About a half hour before the plane was scheduled to land at about 12:30 a.m., the flight attendant approached Ynoa and told him to stop drinking duty-free alcohol, police said. Ynoa became angry and punched the attendant in the face, police said.
Mercado, a patrol cop in the Bronx, told reporters that he felt compelled to intervene.

"Everybody was very alarmed," Mercado said. "I could see the fear in the passengers' faces."
Mercado told Ynoa that he was a police officer, then wrestled him to the ground and restrained him with a pair of plastic handcuffs stored on the aircraft, police said.

"He struck me a few times in the face as I was trying to restrain him," said Mercado, who is an 18-year veteran of the police force. "He was still yelling profanities. I was just telling him to calm down."

A JetBlue spokesman said the plane landed safely. When the flight landed, Ynoa was escorted off the plane by the FBI. The FBI says Ynoa, 22, will be arraigned Monday in federal court in Brooklyn on charges of assault and interference with a flight crew.

Wednesday, November 23, 2011

Delta cutting international routes
Monday, November 21, 2011

By Kelly Yamanouchi
The Atlanta Journal-Constitution

Just as Hartsfield-Jackson International Airport prepares to open a gleaming new international terminal next year, its flagship carrier Delta Air Lines is cutting back on international routes.
It's unfortunate timing that Atlanta's Maynard H. Jackson International Terminal will open as international travel is on the decline, with Atlanta-based Delta trimming overseas routes amid high fuel prices and economic uncertainty.

Delta plans to discontinue several routes from Atlanta, including its route to Shanghai that garnered much attention when it launched with daily service in 2008. Since then, Delta has tried cutting back on the route and discontinued it in 2009. It then resumed the Atlanta-Shanghai route last year with just two flights a week, only to find that the route has still "performed poorly," according to Delta. That led to the decision to once again suspend the service as of Jan. 18.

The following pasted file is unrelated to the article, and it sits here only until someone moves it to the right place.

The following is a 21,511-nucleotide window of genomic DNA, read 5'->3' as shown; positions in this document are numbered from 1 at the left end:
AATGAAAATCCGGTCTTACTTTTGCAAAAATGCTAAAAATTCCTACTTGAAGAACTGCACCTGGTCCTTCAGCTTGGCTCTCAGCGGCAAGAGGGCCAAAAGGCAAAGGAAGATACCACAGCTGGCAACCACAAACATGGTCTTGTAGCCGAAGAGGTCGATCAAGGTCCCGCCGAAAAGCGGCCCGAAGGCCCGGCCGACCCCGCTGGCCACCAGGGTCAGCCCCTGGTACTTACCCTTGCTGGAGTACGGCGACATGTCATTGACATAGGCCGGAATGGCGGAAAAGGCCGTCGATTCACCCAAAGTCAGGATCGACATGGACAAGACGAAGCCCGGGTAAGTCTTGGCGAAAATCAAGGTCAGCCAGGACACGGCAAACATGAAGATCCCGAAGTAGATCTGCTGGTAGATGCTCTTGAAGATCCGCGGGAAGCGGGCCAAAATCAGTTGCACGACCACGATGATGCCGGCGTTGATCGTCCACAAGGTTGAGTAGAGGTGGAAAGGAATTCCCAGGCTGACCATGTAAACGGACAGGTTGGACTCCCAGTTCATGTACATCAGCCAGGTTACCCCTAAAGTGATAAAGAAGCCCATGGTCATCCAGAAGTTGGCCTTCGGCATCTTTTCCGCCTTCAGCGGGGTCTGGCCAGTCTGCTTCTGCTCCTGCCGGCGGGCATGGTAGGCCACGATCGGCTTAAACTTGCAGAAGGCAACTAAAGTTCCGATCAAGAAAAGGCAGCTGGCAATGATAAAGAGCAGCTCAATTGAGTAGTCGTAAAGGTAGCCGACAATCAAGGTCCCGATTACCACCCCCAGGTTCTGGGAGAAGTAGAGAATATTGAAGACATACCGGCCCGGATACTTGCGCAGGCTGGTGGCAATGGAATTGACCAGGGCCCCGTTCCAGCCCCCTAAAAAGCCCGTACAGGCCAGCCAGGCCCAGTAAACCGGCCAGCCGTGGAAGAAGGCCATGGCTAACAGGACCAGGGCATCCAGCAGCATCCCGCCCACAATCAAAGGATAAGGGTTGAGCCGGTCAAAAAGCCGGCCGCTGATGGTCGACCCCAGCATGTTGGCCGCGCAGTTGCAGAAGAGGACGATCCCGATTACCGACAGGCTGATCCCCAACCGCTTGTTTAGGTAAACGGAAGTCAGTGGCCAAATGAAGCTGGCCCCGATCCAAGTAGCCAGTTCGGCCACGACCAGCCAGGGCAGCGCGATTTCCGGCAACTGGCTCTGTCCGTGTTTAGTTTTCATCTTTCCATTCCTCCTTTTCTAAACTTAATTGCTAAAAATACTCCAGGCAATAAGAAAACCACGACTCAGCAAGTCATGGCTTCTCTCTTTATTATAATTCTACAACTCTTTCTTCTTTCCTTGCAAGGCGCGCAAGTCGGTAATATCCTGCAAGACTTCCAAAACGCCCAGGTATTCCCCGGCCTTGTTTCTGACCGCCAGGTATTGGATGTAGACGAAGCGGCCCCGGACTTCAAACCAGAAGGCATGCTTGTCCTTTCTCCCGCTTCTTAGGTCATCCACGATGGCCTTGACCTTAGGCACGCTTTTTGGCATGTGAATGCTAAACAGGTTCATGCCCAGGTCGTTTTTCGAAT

The airline will also discontinue five other routes from Atlanta -- to Athens, Greece; Copenhagen, Denmark; Moscow; Prague; and Tel Aviv, Israel -- that it had earlier cut back to seasonal service but now will not resume next summer as previously planned.

The cuts are part of Delta's previously announced plan to cut its flight capacity by 2 percent next year, with much of the reduction concentrated in weak trans-Atlantic markets.

Delta said it will continue to fly to nearly 70 international destinations from Atlanta next summer and is "excited" about the new international terminal opening next year. The new terminal will "provide a great foundation for Delta's continued long-term international growth," Delta spokesman Trebor Banstetter said.

Hartsfield-Jackson General Manager Louis Miller said in a written statement that the international terminal is for expected "international growth for the Atlanta region over the next two decades," and airport management is confident Delta will grow in the future.

The airline also said travelers will still be able to reach all the cities by connecting through other hubs or on Delta's partner carriers, and it will assist passengers on the discontinued routes.

"We're hopeful that we'll be able to resume service in the future," Banstetter said in a written statement, "and we'll continue to look for opportunities to begin successful new international service from Atlanta in the future."